Conservatory is South-facing, gets hot in sunny weather, the door stays open all day. It's not that big, maybe 8' x 9', built on what was the garage but is now an extension of the Living room, and a garage built on the side. Car's never been in it, so it fills up with bottles and junk. We must be the only country in Europe that fills the garage with £100 worth of rubbish and leaves £10,000 worth of car out in the rain?

    Been out this morning, hay-making is proceeding apace, it's being turned and looks to be drying well.

    Have a look at Bulgaria for cheap property, I've even seen them on e-bay.

    Raggy cat came in, just to make sure it's not missing anything I think, then gone out again, probably sun-bathing.
    Hope Alan the cat turns up OK.

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  4. Thanks for the home brew advice Cumbrian. I can't wait to drink it. So Monday night will be the 'Tasting of the English bitter night'. Any excuse for a good drink what?

    West Cork is very similar with all the cars parked out in the rain. Would love a conservatory to read and eat my tea and sup my ale in.

    Good luck with the hay. I reckon you will be able to sell that to the lady who keeps the horses. Wish we could have made some hay. Not a chance this year.

    Thanks for the cheap property advice. There really are lots of cheap rural houses for sale. I would definitely buy one if I could. Oh to live in Ireland or England in the summer and disappear to somewhere warm in the winter. I will have to start going on the lottery again.

    Glad Raggy cat is in good form. Will say another prayer for Alan the cat tonight. Thanks for the kind thoughts for Alan.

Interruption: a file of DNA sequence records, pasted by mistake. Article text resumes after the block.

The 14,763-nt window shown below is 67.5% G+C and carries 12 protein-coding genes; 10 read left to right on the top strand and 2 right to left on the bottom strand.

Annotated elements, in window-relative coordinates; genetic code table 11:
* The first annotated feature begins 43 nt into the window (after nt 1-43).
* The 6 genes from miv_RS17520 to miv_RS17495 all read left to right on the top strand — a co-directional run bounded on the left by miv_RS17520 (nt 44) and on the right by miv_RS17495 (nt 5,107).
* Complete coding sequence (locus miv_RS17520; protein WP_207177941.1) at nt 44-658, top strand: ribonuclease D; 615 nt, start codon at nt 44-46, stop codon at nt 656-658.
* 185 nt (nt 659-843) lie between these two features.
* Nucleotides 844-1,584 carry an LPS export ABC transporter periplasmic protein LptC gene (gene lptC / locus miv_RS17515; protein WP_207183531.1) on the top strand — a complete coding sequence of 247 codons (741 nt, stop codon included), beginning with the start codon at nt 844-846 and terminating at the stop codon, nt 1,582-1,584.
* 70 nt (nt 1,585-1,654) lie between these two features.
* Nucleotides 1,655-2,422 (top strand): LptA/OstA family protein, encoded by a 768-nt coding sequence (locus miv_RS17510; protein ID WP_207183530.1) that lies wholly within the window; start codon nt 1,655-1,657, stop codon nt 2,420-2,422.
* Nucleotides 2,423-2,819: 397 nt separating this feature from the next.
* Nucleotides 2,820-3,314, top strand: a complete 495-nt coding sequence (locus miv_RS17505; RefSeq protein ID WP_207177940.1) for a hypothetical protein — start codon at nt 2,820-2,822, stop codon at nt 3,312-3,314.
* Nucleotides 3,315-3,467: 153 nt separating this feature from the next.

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  5. Dave, sorry to hear that Alan the Cat is missing. I like Alan a lot, because he's really laid back.

    I also like your story about Fido visiting her mother, Waggles, regularly. Any chance of reminding us about this story on here?

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  6. Hi Pat, I have been reassured by neighbours that Alan will return from his travels. They have male cats who go walk about.

    Fido still goes to see Waggles her mother on the neighbouring farm. She also followed me down the road to see the cattle and nearly got knocked down. She seems to have an American's road sense walking on the wrong side of the road.

    I like your blog Pat. Great photographs and very well presented.

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  7. Thanks a lot for the tips on the template stuff, my blog now looks dare I say it 'incredible'.

    Do you ever go to visit Waggles with Fido?